Dryden's next justly famous portraits are representatives of the three classes. From the truly rebellious aristocrats (implicitly a mere fringe group) he selects his old enemy Buckingham, whom he portrays as similar to Shaftesbury, too inconstant in his moods, postures, and political positions to remain constant to any one--or, by implication, to the king:

Some of their Chiefs were Princes of the Land:

In the first Rank of these did Zimristand:

A man so various, that he seem'd to be

Not one, but all Mankinds Epitome.

Stiff in Opinions, always in the wrong;

Was every thing by starts, and nothing long:

But, in the course of one revolving Moon,

Was Chymist, Fidler, States-Man, and Buffoon:

Then all for Women, Painting, Rhiming, Drinking;

Besides ten thousand freaks that dy'd in thinking.

In the whole passage, but especially in the last two couplets, Dryden is at his absolute best at wielding the rhetoric of satire. The zeugma of the antepenultimate line is worthy of Pope's more famous lists, especially when one considers that "States-Man," potentially a pejorative term anyway, gets completely leveled to the status of the concluding "Buffoon." Then the jingle of the participles dances through the feminine ending of the penultimate line, pausing for a moment on the spondee in the middle of "Besides ten thousand freaks" before tripping into the final feminine ending, creating a contemporary mindless marionette."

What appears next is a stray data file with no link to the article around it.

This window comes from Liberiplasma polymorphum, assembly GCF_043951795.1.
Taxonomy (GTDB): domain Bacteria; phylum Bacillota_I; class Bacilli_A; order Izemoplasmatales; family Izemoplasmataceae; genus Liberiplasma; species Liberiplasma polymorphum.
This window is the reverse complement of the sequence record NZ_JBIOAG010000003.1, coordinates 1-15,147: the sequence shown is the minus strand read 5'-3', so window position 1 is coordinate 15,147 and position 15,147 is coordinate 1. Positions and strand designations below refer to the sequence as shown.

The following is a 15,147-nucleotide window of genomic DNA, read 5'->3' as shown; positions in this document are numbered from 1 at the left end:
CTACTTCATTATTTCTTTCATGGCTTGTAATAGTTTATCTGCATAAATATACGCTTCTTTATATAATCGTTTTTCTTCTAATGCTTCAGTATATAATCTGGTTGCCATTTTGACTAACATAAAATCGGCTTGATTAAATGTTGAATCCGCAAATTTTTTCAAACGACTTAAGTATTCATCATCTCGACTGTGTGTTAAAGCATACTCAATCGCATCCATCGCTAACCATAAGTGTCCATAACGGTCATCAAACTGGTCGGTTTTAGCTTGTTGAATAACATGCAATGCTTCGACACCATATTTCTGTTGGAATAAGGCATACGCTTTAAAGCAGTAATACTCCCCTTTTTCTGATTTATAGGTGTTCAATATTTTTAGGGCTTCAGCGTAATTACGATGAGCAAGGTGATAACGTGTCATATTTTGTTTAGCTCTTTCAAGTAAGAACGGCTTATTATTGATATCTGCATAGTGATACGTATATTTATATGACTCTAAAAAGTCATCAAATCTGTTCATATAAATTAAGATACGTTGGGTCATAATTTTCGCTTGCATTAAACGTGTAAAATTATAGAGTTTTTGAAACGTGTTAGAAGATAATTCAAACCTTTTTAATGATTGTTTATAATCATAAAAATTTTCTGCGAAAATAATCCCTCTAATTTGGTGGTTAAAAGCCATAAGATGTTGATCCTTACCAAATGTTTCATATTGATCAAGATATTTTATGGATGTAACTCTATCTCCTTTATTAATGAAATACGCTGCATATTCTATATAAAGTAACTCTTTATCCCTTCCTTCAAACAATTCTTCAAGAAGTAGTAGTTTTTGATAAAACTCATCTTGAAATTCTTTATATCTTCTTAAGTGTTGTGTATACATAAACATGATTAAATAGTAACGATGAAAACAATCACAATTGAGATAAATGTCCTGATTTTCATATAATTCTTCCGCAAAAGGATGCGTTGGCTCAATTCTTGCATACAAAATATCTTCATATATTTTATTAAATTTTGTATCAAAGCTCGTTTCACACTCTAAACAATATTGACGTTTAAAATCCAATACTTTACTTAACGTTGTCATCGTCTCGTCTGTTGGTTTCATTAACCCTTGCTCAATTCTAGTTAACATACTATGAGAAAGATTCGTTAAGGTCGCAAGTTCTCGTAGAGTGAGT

Dryden's representative of the middle class is the hypocritical Puritan Shimei (Slingsby Bethel, sheriff of London), whose animosity against the office of king itself is so strong he fears not to curse "Heavens Annointed," and whose very religion is simply a means for his personal "Gain." As do modern satirists with televangelists, Dryden turns Shimei's canting rhetoric against him: